Genuine Houserockin' Music

Various Artists

Alligator Records, 1986

REVIEW BY: Christopher Thelen

ORIGINALLY PUBLISHED: 09/12/1997

God damnit,what a miserable day I had at work! (I have to work another job besides doing this site - being a recluse doesn't pay the cable bill.) By the time I came home, I really needed something to clear my head of the last crummy nine hours.

Fortunately, I have a secret weapon for dealing with the blues. That weapon is... the blues. The blues? Damn right.

I've often written about Alligator Records, a little label based out of Chicago which has become a sanctuary for blues artists over the last 25 years. (And no, I'm not kissing up - we don't get anything from them except an occasional e-mail and catalog.) Their 1986 sampler of their artists, Genuine Houserockin' Music, showcases 11 strong artists at their best - and is one grand introduction to both the artists and the label.

One warning, though - when one says "blues," your mind may call up images of Robert Johnson, Muddy Waters, Willie Dixon or Howlin' Wolf. The performances here embody the new generation of the blues, one which embraces Bessie Smith as much as Led Zeppelin and Mahalia Jackson.

One example of this new mixture is blues legend Koko Taylor, who gained national prominence on Chess with "Wang Dang Doodle." Her contribution to this album, "Come To Mama," has tinges of gospel in her sultry voice - and frankly, it's a welcome change. The guitar lines on this one are so tasty and addictive that you'll find yourself coming back to this track often.my_heart_sings_the_harmony_web_ad_alt_250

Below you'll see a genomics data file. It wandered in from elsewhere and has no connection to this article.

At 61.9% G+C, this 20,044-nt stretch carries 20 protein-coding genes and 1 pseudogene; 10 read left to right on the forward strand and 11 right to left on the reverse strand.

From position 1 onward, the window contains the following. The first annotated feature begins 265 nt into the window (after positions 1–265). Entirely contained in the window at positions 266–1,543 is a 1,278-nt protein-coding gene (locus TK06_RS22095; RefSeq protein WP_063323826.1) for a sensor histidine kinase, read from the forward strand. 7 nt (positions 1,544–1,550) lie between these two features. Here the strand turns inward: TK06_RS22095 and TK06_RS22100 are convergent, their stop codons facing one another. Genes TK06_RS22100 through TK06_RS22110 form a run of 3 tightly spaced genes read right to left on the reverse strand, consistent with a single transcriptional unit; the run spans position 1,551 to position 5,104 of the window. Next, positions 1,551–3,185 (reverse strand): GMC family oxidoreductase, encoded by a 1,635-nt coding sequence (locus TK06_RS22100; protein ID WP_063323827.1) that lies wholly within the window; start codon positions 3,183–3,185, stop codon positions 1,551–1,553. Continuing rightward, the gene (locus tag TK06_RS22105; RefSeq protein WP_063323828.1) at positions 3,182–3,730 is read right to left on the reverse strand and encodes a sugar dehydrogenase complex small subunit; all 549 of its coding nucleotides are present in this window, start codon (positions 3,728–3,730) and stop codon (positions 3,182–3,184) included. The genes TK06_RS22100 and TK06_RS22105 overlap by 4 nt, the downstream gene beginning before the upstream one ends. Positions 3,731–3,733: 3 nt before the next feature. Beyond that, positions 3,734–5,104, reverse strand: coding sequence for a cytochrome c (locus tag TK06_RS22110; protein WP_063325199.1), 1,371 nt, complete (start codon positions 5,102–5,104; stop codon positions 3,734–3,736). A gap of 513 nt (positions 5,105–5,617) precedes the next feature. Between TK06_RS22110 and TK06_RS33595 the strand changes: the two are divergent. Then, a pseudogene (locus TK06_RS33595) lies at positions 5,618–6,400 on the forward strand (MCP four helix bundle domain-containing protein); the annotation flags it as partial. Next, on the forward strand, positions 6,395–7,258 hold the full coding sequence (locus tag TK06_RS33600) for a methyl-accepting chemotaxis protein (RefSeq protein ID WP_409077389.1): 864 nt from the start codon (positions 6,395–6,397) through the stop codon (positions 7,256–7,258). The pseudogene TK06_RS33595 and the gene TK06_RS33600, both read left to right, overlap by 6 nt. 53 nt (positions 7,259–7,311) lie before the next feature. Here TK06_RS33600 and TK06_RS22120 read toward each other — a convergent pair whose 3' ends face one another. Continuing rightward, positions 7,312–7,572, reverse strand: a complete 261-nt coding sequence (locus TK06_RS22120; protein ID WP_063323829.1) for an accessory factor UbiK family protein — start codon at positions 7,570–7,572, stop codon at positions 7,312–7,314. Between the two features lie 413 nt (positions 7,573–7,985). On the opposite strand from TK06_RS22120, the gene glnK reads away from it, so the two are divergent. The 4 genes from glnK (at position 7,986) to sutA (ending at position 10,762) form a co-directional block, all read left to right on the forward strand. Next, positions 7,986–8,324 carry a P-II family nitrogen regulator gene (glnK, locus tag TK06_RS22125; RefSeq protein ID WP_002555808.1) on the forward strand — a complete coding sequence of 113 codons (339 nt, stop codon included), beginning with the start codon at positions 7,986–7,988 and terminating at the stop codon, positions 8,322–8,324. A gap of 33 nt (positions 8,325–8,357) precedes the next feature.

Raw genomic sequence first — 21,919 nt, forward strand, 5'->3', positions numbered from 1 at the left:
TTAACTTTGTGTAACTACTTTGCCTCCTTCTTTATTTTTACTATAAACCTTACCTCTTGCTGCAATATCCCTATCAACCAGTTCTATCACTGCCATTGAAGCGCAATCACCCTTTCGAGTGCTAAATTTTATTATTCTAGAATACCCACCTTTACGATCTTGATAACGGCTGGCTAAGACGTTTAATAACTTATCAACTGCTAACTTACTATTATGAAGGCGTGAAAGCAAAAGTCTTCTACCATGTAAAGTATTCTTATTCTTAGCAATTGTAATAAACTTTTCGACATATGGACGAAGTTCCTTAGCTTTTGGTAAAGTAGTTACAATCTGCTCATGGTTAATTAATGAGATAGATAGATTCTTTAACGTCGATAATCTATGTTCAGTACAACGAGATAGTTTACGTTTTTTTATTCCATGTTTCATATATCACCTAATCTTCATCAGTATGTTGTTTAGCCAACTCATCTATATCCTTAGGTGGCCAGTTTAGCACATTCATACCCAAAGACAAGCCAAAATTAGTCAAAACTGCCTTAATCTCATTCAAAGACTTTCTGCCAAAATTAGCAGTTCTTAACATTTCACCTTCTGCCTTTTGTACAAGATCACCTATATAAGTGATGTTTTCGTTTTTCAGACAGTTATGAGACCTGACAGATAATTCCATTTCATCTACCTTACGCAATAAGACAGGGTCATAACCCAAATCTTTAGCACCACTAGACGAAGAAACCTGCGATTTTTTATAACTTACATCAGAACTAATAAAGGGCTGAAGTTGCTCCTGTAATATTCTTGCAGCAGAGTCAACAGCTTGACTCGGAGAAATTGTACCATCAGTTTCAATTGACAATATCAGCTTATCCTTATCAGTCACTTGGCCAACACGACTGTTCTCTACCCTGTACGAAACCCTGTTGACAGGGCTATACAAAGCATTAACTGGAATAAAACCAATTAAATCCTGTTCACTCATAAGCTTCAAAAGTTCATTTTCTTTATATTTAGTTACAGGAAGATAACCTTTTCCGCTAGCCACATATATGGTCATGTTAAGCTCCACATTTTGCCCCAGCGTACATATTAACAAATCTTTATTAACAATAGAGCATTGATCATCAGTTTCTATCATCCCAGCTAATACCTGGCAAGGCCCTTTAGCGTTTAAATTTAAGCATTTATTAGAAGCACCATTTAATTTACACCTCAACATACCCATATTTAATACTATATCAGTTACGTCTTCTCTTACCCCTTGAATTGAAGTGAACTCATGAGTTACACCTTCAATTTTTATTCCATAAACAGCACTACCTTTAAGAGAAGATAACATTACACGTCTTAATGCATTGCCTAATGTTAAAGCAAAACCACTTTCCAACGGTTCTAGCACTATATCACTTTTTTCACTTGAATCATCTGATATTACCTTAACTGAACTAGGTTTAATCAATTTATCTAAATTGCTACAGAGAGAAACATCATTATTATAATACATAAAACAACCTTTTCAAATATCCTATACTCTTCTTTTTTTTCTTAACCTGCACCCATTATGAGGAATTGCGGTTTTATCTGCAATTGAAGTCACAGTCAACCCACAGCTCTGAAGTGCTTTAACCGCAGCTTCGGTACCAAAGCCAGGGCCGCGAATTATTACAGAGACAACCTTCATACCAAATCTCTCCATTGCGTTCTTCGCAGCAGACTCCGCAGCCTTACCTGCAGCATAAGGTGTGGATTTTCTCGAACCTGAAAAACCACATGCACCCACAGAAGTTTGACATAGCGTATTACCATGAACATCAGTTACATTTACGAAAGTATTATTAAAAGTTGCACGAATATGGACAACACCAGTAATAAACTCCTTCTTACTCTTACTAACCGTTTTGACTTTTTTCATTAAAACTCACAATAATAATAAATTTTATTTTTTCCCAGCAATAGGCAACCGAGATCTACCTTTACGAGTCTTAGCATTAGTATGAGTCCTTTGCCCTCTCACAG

The same goes for Lonnie Brooks, who injects just a smidge of rock into his performance on "Don't Take Advantage Of Me." This track may not be one of Brooks' best known, but is definitely worth giving several spins. (Brooks is also one of the classiest acts I have ever had the privilege to meet - if I ever get a chance to interview him again, I owe him a drink dating back to December 1989.)

Other artists will wet some people's whistles depending on your particular tastes. I, for one, was never a big fan of Albert Collins, though the track "Blackjack" (featuring Johnny "Clyde" Copeland and Robert Cray) is probably one of the more pure blues songs on the disc). Likewise, I would have chosen a different track from Lonnie Mack other than "Satisfy Suzie," though that one has become a live favorite.

Two artists stand out in my mind on Genuine Houserockin' Music. One of them, Fenton Robinson, has a slow, soulful delivery that goes down smooth as whiskey. The featured track, "Laundry Man," is a decent effort - though I personally prefer "Somebody Loan Me A Dime." The other artist, Jimmy Johnson, was the second artist we reviewed on "The Daily Vault" way back in January. His contribution, ironically, is a Fenton Robinson-penned track, "You Don't Know What Love Is," a version that betters the original.

Closing out this collection is a previously-unreleased track from the band for whom Alligator was started - Hound Dog Taylor & The Houserockers. "Don't Blame Me" is a song that could even make the dead get up and dance, and is a hell of a present that they pulled out of the vaults.

To the blues purists, many of the artists on Genuine Houserockin' Music may not seem to be true blues musicians. My advice: lighten up. If anything, these artists embody the true meaning of the blues, which is not always to bum the listener out to the point of suicide. I put this album on, and by the time Son Seals or Roy Buchanan come blaring through the speakers, my day has been improved.

If you've never bought an album on Alligator, this is a great place to start. Last time I checked, it's still available at a bargain price, and it has something to please every listener. Presently there are four other volumes in this series - eventually we'll get to them all. But for now, Genuine Houserockin' Music is one hell of a handshake.

Rating: A-

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© 1997 Christopher Thelen and The Daily Vault. All rights reserved. Review or any portion may not be reproduced without written permission. Cover art is the intellectual property of Alligator Records, and is used for informational purposes only.